Getting Back On Track

Posted on Jan 1, 2011 :: Up Front
Posted by , Insight on Business Staff Writer

If it feels like the economy is on the rebound, you’re not alone. Business leaders from across Northeast Wisconsin reported better numbers for the past year and are predicting even better performance in 2011, according to the results of the 2010 First Business Economic Survey of Northeast Wisconsin, which was conducted by the University of Wisconsin’s A.C. Nielsen Center for Marketing Research in September and October 2010.

Some of the key findings from the survey, which was presented Dec. 16 at Butte des Morts Country Club in Appleton, include:

» 50 percent of firms reported increased sales revenue, up from 20 percent in the previous year
» 45 percent reported increased profitability in 2010 compared to just 12.5 percent in 2009
» 75 percent of businesses plan to maintain or increase the number of employees in the coming year, compared to 58 percent a year ago
» 75 percent plan to maintain or increase capital expenditures, up from 62 percent in 2009

“Some industries in Northeast Wisconsin saw significant increases in sales and profitability,” says Mickey Noone, president of the Northeast Region of First Business Bank. “Technology and manufacturing industries have recovered nicely and that’s a good indicator for our future.”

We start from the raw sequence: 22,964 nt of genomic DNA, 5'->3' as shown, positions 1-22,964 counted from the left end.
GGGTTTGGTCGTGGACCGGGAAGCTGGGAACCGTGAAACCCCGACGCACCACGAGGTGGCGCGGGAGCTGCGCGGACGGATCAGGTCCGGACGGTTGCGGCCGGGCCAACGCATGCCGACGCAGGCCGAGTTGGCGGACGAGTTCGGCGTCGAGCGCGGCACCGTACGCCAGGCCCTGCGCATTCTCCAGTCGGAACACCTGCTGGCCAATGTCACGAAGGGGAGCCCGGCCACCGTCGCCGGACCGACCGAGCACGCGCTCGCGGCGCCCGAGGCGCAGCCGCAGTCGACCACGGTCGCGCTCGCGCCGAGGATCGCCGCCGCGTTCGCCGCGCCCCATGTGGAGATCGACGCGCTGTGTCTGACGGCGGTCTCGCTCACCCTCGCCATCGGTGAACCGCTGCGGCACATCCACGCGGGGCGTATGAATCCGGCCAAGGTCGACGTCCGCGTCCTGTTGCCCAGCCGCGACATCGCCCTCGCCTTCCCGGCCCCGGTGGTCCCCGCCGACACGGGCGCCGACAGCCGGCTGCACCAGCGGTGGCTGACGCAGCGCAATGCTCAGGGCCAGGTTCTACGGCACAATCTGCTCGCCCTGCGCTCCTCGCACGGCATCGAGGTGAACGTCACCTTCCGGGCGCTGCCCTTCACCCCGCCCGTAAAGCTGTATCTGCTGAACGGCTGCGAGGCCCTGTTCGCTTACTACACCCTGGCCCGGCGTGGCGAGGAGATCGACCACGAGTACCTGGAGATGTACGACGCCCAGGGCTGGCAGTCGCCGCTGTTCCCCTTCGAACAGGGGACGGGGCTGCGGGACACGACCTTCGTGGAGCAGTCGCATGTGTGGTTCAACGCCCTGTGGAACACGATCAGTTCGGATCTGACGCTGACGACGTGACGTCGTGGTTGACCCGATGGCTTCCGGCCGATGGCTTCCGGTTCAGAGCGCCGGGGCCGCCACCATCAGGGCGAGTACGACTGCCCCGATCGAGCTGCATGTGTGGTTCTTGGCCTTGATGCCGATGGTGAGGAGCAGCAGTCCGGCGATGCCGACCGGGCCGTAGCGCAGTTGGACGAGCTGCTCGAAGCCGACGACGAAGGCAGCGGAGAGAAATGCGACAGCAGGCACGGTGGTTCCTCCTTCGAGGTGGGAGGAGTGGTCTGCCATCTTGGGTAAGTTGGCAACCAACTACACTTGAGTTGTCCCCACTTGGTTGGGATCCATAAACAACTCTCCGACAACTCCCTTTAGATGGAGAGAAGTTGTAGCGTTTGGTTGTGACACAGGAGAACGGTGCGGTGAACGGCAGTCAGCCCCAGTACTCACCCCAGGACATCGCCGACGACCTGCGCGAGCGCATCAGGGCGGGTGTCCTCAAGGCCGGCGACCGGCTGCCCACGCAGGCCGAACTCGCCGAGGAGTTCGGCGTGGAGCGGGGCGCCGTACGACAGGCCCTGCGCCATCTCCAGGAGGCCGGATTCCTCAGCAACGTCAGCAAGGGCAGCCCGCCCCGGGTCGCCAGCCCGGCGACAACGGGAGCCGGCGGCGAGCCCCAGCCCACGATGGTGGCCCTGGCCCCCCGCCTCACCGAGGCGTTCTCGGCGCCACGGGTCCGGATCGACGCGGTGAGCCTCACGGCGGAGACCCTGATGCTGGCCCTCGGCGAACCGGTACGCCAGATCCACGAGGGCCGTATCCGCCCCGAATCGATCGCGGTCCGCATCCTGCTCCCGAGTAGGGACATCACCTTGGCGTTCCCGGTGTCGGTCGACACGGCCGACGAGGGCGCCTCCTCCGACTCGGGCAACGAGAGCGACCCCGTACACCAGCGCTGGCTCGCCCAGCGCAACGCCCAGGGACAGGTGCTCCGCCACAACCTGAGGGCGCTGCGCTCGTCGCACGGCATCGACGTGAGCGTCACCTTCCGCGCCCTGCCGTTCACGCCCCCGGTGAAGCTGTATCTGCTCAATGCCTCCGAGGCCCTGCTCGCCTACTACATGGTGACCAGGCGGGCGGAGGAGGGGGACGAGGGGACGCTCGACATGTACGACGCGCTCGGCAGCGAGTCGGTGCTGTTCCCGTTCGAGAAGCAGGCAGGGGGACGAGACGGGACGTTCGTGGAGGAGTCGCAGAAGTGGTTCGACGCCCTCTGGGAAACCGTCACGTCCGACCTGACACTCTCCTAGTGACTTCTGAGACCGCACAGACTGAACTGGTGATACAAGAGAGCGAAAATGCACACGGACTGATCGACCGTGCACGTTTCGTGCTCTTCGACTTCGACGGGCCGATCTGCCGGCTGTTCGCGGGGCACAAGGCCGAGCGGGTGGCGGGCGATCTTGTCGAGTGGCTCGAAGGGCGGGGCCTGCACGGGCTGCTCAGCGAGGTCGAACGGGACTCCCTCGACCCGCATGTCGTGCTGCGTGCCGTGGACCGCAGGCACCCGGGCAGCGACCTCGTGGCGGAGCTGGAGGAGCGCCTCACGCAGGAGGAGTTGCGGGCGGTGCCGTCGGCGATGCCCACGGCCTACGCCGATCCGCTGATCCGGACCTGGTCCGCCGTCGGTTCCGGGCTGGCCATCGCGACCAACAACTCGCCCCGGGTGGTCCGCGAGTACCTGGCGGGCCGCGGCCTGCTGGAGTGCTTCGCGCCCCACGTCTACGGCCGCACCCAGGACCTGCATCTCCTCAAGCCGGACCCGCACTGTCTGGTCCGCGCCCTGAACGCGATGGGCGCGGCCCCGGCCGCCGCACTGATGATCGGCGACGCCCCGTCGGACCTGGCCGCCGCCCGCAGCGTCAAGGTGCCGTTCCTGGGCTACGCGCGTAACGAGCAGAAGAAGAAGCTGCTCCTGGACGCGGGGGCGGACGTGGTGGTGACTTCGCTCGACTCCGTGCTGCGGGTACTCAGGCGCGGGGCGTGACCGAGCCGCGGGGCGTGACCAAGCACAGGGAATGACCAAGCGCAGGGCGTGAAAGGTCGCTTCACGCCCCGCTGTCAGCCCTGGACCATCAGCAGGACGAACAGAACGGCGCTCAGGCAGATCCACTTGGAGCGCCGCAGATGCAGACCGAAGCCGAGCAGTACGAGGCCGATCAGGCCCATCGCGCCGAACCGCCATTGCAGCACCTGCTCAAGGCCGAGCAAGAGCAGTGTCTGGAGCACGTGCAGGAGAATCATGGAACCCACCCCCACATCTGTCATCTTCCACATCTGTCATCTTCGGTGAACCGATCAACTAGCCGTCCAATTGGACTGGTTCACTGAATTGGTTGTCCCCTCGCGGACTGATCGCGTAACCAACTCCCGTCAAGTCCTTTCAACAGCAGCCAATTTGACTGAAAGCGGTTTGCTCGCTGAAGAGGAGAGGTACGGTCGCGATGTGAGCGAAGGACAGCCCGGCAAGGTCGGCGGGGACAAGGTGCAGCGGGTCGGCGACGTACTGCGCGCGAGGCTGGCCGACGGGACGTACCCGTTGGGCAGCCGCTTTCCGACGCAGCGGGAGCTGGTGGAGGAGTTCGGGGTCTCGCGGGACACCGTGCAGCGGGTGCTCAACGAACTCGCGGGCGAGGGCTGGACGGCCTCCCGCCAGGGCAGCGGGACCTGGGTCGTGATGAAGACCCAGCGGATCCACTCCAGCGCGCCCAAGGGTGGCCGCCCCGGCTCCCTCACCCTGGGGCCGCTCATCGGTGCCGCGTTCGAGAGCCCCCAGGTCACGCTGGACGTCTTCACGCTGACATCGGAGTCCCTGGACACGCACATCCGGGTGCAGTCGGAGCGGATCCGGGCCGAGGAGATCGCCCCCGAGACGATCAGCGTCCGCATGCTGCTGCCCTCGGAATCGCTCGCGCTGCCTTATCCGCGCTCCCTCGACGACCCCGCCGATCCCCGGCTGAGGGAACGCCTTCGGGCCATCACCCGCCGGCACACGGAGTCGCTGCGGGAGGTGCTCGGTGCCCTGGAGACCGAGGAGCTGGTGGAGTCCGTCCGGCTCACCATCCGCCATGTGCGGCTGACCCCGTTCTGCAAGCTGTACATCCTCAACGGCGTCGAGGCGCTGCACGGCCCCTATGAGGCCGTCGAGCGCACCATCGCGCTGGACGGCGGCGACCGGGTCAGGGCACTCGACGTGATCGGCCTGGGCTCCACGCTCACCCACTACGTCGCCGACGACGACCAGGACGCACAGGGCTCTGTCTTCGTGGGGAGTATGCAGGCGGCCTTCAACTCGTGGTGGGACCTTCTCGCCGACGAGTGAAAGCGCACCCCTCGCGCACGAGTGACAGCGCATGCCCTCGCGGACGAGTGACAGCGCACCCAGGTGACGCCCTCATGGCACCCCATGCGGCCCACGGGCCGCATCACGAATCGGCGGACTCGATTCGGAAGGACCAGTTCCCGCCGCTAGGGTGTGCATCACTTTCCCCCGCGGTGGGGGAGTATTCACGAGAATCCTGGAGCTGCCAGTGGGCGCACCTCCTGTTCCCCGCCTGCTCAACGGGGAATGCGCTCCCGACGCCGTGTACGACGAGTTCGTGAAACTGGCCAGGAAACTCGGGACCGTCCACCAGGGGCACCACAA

David Ward, president and founder of NorthStar Economics in Madison, says while the survey is better than a year ago, the economy still has a long way before regaining its pre-recession luster. “Businesses are really taking it one step at a time, but overall companies have weathered the storm,” says Ward, who evaluated the study for attendees at the December event.

The way many businesses survived the recession – becoming leaner – will only pay off down the road, Noone says. “It’s a great indicator for the future to see that businesses are making the necessary changes and investing in the future through an increase in capital expenditures,” he says.

Ward concurs, adding businesses – especially manufacturers – must run lean operations to compete on the global stage. “When we look back at the recession three to five years from now, I think we’ll see just how well it prepared our manufacturers to compete with increasingly stronger global competition,” he says.

After Ward’s presentation on the study, Noone joined a panel discussion with other business leaders, including Marinette Marine CEO Richard McCreary, Boldt Construction CEO Tom Boldt, Steve Morton, president of Morton Drug Co; Karen Monfre, a partner at WIPFLI; and Peter Helander, CEO of Heartland Business Systems. Insight Publications Co-Publisher and Executive Editor Margaret LeBrun moderated the discussion.

Looking to 2011, many business leaders expect to see similar results to what they saw in 2010, Ward says, adding many leaders are uncertain about the future and that is tempering optimism. “It’s health care, it’s taxes and no one is quite sure what is going to happen. That’s hard on businesses,” he says